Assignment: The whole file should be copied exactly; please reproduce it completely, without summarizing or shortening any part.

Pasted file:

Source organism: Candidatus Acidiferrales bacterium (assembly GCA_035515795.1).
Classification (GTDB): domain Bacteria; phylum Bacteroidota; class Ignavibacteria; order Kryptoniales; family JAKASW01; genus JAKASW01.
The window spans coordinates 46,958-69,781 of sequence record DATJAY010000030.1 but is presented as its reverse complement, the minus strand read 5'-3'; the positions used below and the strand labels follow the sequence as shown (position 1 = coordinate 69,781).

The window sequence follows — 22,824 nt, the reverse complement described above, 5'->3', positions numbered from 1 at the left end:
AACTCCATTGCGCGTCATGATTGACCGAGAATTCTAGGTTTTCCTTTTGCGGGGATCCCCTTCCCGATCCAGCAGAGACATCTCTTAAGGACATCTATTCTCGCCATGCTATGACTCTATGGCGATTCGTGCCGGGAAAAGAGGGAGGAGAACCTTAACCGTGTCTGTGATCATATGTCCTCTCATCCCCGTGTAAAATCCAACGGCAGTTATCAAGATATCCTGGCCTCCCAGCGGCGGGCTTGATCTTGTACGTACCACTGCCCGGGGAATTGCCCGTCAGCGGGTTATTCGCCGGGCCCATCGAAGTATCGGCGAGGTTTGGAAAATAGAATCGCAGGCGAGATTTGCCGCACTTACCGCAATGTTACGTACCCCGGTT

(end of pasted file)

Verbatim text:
Source organism: Candidatus Acidiferrales bacterium (assembly GCA_035515795.1).
Classification (GTDB): domain Bacteria; phylum Bacteroidota; class Ignavibacteria; order Kryptoniales; family JAKASW01; genus JAKASW01.
The window spans coordinates 46,958-69,781 of sequence record DATJAY010000030.1 but is presented as its reverse complement, the minus strand read 5'-3'; the positions used below and the strand labels follow the sequence as shown (position 1 = coordinate 69,781).

The window sequence follows — 22,824 nt, the reverse complement described above, 5'->3', positions numbered from 1 at the left end:
AACTCCATTGCGCGTCATGATTGACCGAGAATTCTAGGTTTTCCTTTTGCGGGGATCCCCTTCCCGATCCAGCAGAGACATCTCTTAAGGACATCTATTCTCGCCATGCTATGACTCTATGGCGATTCGTGCCGGGAAAAGAGGGAGGAGAACCTTAACCGTGTCTGTGATCATATGTCCTCTCATCCCCGTGTAAAATCCAACGGCAGTTATCAAGATATCCTGGCCTCCCAGCGGCGGGCTTGATCTTGTACGTACCACTGCCCGGGGAATTGCCCGTCAGCGGGTTATTCGCCGGGCCCATCGAAGTATCGGCGAGGTTTGGAAAATAGAATCGCAGGCGAGATTTGCCGCACTTACCGCAATGTTACGTACCCCGGTT